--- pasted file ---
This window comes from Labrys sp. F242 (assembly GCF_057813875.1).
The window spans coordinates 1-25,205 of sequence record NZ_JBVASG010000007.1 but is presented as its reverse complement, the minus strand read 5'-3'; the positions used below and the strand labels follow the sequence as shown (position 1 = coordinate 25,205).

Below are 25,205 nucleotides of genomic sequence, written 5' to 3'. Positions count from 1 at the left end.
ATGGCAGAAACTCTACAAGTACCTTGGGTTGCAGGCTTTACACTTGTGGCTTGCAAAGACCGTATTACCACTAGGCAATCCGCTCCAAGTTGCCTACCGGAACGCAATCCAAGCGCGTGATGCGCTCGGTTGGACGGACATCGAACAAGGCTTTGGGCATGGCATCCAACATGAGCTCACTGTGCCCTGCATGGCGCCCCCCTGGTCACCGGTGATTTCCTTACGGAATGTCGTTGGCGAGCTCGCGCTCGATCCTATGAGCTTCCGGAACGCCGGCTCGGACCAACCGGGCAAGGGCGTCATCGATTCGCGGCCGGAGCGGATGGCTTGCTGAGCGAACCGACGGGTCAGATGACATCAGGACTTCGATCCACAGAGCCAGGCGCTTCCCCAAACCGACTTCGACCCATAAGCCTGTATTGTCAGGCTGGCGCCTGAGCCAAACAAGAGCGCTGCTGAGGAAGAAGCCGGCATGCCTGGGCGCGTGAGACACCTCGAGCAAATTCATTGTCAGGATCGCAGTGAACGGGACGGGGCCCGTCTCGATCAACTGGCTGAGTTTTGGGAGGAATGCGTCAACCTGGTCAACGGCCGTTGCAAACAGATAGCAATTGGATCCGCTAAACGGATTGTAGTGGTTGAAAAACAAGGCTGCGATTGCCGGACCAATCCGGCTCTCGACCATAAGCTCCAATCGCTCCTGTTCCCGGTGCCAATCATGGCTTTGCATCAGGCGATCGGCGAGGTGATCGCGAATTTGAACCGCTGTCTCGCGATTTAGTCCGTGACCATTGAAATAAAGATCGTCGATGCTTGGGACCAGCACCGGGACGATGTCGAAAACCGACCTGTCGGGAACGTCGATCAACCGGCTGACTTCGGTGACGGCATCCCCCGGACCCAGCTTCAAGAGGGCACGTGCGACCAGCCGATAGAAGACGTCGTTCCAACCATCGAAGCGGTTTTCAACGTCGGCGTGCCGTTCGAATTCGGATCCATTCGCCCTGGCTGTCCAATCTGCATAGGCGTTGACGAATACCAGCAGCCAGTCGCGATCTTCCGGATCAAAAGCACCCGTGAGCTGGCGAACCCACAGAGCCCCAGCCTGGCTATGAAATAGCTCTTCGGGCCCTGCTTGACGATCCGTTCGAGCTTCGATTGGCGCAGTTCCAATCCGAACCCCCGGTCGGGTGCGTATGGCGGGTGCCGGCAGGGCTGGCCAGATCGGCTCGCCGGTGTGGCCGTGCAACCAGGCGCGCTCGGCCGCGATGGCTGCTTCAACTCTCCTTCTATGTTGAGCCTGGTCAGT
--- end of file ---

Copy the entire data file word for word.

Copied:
This window comes from Labrys sp. F242 (assembly GCF_057813875.1).
The window spans coordinates 1-25,205 of sequence record NZ_JBVASG010000007.1 but is presented as its reverse complement, the minus strand read 5'-3'; the positions used below and the strand labels follow the sequence as shown (position 1 = coordinate 25,205).

Below are 25,205 nucleotides of genomic sequence, written 5' to 3'. Positions count from 1 at the left end.
ATGGCAGAAACTCTACAAGTACCTTGGGTTGCAGGCTTTACACTTGTGGCTTGCAAAGACCGTATTACCACTAGGCAATCCGCTCCAAGTTGCCTACCGGAACGCAATCCAAGCGCGTGATGCGCTCGGTTGGACGGACATCGAACAAGGCTTTGGGCATGGCATCCAACATGAGCTCACTGTGCCCTGCATGGCGCCCCCCTGGTCACCGGTGATTTCCTTACGGAATGTCGTTGGCGAGCTCGCGCTCGATCCTATGAGCTTCCGGAACGCCGGCTCGGACCAACCGGGCAAGGGCGTCATCGATTCGCGGCCGGAGCGGATGGCTTGCTGAGCGAACCGACGGGTCAGATGACATCAGGACTTCGATCCACAGAGCCAGGCGCTTCCCCAAACCGACTTCGACCCATAAGCCTGTATTGTCAGGCTGGCGCCTGAGCCAAACAAGAGCGCTGCTGAGGAAGAAGCCGGCATGCCTGGGCGCGTGAGACACCTCGAGCAAATTCATTGTCAGGATCGCAGTGAACGGGACGGGGCCCGTCTCGATCAACTGGCTGAGTTTTGGGAGGAATGCGTCAACCTGGTCAACGGCCGTTGCAAACAGATAGCAATTGGATCCGCTAAACGGATTGTAGTGGTTGAAAAACAAGGCTGCGATTGCCGGACCAATCCGGCTCTCGACCATAAGCTCCAATCGCTCCTGTTCCCGGTGCCAATCATGGCTTTGCATCAGGCGATCGGCGAGGTGATCGCGAATTTGAACCGCTGTCTCGCGATTTAGTCCGTGACCATTGAAATAAAGATCGTCGATGCTTGGGACCAGCACCGGGACGATGTCGAAAACCGACCTGTCGGGAACGTCGATCAACCGGCTGACTTCGGTGACGGCATCCCCCGGACCCAGCTTCAAGAGGGCACGTGCGACCAGCCGATAGAAGACGTCGTTCCAACCATCGAAGCGGTTTTCAACGTCGGCGTGCCGTTCGAATTCGGATCCATTCGCCCTGGCTGTCCAATCTGCATAGGCGTTGACGAATACCAGCAGCCAGTCGCGATCTTCCGGATCAAAAGCACCCGTGAGCTGGCGAACCCACAGAGCCCCAGCCTGGCTATGAAATAGCTCTTCGGGCCCTGCTTGACGATCCGTTCGAGCTTCGATTGGCGCAGTTCCAATCCGAACCCCCGGTCGGGTGCGTATGGCGGGTGCCGGCAGGGCTGGCCAGATCGGCTCGCCGGTGTGGCCGTGCAACCAGGCGCGCTCGGCCGCGATGGCTGCTTCAACTCTCCTTCTATGTTGAGCCTGGTCAGT